The Really Good News

Writers tend to wish they could ignore platform building and just write their books, but let me share the really good news in all this.

Building your platform connects you with your audience. It helps you understand their needs and gives you an idea of the kind of book they would find most useful.

If the point is to get your message into the world, you’re at least beginning to do that with your blog or podcast or speaking or whatever you do to build your platform. When it’s time for your book to launch, you have a built-in audience. You know that people are going to buy your book because they have asked you for it.

And that is a great position to be in.

Question: What tactics do you use for writing your book and building your platform? You can leave a comment by clicking here.

Please note: I reserve the right to delete comments that are offensive or off-topic.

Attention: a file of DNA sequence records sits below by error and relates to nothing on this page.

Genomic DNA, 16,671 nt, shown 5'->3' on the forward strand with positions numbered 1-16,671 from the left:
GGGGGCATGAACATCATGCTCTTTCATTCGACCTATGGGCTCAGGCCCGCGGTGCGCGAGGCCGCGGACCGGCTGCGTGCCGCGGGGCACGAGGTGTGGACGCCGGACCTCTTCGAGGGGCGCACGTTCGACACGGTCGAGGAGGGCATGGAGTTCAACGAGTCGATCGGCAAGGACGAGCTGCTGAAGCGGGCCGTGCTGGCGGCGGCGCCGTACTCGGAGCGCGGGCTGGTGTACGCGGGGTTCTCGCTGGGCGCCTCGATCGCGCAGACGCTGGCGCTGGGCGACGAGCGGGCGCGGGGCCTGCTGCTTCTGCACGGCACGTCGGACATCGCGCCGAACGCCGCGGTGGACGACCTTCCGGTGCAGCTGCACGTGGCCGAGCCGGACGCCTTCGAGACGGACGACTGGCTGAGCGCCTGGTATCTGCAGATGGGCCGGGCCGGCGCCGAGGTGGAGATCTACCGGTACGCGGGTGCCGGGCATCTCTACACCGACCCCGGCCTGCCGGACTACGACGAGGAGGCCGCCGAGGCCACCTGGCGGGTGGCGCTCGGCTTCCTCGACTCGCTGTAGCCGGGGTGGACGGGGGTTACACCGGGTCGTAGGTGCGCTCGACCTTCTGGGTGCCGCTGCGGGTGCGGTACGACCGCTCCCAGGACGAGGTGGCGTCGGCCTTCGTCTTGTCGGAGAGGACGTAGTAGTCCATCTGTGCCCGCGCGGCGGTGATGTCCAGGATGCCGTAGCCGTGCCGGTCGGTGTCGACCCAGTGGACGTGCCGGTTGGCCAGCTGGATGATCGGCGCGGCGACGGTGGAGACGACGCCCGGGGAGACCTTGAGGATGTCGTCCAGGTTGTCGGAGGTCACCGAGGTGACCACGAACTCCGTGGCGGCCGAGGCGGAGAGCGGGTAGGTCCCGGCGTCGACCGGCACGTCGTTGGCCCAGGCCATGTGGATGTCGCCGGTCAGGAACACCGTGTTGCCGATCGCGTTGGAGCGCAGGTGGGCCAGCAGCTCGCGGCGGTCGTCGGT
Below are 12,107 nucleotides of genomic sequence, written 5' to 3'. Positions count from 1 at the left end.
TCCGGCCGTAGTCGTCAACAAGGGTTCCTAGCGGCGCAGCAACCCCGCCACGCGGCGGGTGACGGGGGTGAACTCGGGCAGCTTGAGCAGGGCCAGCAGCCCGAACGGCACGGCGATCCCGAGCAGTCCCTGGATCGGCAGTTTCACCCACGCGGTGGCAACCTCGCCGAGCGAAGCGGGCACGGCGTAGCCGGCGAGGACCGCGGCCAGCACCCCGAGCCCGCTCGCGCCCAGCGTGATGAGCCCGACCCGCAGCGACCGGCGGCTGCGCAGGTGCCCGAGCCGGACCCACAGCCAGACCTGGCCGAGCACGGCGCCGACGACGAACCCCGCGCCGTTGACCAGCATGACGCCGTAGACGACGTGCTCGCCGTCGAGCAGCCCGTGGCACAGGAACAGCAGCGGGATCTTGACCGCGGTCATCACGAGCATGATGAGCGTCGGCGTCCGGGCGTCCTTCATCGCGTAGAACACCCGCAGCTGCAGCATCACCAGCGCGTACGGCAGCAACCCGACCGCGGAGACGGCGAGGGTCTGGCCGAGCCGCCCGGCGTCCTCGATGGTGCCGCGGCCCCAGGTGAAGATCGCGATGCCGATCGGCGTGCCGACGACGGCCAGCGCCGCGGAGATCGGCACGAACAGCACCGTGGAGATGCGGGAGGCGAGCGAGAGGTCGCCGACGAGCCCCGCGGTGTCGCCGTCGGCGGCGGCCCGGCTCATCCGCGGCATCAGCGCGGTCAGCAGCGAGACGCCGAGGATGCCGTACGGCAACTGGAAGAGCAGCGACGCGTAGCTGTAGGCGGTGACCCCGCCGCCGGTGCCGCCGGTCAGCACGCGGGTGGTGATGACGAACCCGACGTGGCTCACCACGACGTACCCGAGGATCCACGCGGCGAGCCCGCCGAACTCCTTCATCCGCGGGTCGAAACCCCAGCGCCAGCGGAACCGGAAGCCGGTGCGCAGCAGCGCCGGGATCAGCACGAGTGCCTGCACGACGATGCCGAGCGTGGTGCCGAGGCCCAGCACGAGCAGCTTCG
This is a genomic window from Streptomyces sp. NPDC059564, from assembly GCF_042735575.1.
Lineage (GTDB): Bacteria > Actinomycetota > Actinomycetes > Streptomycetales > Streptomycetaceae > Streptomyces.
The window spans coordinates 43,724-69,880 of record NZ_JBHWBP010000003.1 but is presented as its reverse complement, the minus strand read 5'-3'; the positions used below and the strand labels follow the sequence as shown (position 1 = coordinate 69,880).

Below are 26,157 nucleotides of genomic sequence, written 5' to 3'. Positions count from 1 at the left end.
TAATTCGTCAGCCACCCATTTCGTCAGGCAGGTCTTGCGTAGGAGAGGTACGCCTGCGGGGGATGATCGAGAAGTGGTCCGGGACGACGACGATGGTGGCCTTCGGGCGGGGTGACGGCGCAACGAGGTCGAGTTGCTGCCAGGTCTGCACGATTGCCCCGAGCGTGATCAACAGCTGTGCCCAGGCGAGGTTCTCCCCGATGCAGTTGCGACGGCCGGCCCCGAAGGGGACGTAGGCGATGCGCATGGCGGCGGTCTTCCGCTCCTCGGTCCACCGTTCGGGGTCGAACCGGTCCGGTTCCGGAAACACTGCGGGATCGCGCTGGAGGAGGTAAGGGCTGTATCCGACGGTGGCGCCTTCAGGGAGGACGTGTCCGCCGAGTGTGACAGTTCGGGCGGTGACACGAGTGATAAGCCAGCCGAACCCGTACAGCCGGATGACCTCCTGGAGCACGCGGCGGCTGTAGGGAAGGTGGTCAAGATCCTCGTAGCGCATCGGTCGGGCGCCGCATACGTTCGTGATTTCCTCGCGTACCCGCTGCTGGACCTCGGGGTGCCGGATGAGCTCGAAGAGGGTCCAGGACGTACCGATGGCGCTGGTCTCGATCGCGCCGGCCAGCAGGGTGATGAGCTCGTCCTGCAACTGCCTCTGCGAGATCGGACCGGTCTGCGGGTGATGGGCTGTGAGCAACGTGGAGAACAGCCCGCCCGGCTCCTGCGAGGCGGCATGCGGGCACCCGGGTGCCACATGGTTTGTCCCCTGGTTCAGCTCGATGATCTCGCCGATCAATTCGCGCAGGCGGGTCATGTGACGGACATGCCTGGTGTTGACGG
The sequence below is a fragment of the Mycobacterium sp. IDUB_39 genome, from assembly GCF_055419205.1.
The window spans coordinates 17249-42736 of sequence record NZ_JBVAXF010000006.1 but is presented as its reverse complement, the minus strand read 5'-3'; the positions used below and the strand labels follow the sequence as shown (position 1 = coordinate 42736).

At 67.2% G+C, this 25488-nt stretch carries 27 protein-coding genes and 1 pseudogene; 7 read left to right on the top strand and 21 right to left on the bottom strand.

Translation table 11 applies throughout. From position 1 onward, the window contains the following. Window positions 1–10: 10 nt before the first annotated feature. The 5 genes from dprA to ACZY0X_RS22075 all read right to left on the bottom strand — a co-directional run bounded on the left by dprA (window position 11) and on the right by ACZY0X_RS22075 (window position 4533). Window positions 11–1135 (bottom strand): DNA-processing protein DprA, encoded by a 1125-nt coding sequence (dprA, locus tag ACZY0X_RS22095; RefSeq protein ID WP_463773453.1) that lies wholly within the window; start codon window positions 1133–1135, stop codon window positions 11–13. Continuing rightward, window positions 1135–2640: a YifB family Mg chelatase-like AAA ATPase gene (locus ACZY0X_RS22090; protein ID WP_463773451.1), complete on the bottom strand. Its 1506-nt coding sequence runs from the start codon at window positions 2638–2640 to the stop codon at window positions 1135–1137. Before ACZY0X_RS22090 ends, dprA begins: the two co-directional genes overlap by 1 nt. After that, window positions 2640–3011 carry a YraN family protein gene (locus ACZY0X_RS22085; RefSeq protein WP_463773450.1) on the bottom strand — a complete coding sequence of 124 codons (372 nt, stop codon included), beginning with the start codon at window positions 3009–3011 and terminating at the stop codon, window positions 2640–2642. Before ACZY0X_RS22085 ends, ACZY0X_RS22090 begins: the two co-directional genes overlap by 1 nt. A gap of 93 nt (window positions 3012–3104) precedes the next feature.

• LindaMKWriter

    I hear this question, or should I say, complaint, all the time in my writers’ group. Although I wanted to build a platform while writing my memoir, I couldn’t seem to grasp what it should look like until I “finished” it.

    After reading yours other marketing posts, I finally asked myself what the most compelling issue is in my story. The answer was the dichotomy I received from the Christian community regarding my decision to divorce because of abuse. I know my experience was not unique, so I’ve pivoted my blog by asking other Christians to share their experiences of divorce and the church, both good and not so good. I’ve discovered there are many such stories, and people are eager to share as guests. They’re thanking me for doing this, hoping that by sharing, we can bring some healing to them and the church.